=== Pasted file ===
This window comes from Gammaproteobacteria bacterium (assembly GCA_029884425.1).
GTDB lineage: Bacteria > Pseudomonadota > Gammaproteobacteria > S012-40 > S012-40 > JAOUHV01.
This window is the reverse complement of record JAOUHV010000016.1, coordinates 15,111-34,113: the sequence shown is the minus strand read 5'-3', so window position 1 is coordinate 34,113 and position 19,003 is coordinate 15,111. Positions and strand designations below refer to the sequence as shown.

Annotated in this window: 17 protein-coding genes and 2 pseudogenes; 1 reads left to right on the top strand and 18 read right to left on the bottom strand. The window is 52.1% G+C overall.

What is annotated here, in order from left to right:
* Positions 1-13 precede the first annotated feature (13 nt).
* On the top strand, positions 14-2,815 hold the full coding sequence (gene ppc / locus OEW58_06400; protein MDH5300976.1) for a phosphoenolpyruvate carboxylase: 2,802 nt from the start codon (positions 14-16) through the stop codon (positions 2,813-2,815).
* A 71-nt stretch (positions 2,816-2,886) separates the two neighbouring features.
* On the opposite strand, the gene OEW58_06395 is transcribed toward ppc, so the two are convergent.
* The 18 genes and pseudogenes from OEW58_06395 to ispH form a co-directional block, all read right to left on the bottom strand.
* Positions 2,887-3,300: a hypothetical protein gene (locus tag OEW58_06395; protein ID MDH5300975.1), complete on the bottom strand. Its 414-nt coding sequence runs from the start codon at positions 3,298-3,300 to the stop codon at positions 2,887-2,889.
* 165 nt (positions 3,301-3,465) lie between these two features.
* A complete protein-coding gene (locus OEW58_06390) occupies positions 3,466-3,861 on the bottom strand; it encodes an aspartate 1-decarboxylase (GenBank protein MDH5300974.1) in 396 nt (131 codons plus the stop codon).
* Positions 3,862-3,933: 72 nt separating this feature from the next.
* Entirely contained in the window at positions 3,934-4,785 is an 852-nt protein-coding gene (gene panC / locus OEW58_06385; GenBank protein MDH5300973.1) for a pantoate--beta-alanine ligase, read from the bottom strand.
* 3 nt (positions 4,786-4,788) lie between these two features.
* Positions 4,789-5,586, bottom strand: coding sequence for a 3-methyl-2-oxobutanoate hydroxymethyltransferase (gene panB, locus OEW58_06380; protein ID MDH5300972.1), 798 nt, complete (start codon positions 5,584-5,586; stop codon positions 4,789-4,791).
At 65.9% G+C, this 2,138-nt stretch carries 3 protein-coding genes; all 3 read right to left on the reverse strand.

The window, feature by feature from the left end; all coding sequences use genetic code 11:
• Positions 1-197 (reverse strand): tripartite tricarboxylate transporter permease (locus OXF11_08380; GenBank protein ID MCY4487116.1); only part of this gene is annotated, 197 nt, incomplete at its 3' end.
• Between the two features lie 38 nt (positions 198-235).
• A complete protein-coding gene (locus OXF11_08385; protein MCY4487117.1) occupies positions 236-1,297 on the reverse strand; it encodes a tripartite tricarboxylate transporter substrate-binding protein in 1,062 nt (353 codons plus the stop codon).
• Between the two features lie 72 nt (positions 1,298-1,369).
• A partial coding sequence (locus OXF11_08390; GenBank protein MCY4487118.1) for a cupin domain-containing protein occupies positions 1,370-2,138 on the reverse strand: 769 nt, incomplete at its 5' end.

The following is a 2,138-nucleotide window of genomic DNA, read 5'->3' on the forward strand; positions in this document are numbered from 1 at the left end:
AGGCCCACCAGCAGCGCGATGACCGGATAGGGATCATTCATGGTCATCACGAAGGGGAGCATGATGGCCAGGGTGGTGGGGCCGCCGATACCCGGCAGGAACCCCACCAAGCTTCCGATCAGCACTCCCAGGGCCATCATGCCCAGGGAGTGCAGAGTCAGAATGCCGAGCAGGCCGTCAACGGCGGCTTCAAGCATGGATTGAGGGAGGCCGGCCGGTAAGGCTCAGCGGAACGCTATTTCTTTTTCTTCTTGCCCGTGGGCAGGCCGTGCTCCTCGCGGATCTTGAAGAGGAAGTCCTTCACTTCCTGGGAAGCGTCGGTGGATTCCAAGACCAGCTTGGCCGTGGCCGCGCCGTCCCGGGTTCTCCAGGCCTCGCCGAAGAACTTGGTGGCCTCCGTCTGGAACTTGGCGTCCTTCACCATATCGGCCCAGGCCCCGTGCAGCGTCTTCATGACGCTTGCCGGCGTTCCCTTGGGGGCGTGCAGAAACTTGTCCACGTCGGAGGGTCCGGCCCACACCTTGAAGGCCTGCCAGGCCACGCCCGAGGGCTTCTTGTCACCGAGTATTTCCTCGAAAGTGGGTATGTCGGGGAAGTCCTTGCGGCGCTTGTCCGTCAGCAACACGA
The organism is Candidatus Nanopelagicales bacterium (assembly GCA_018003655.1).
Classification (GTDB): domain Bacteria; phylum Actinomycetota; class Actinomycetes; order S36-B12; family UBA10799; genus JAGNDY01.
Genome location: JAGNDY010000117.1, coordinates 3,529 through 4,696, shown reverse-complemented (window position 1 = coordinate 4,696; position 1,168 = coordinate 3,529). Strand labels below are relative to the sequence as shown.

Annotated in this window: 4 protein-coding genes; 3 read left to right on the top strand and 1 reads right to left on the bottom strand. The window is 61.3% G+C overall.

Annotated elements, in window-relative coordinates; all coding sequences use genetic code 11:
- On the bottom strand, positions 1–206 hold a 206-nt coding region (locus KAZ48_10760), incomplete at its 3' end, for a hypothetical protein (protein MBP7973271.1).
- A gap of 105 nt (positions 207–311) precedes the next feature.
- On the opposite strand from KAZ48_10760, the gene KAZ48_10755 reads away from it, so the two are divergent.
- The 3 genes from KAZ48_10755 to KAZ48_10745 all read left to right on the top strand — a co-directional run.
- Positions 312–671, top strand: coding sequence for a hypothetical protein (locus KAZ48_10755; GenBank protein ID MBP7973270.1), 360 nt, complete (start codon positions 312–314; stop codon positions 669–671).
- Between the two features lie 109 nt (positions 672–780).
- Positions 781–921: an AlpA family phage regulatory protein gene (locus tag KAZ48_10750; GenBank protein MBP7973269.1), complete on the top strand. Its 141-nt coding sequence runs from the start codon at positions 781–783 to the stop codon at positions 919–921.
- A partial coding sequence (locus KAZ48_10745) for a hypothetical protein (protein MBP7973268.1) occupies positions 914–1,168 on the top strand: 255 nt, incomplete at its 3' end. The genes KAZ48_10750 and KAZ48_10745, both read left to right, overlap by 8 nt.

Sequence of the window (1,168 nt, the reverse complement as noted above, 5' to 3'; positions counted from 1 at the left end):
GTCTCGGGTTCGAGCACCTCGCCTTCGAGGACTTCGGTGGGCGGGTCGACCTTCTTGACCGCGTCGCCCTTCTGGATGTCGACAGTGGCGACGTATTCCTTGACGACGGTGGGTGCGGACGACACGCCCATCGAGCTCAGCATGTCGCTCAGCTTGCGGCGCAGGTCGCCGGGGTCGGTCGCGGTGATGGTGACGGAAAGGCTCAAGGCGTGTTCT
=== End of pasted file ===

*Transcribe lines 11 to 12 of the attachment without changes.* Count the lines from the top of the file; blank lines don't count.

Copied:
* Positions 2,887-3,300: a hypothetical protein gene (locus tag OEW58_06395; protein ID MDH5300975.1), complete on the bottom strand. Its 414-nt coding sequence runs from the start codon at positions 3,298-3,300 to the stop codon at positions 2,887-2,889.
* 165 nt (positions 3,301-3,465) lie between these two features.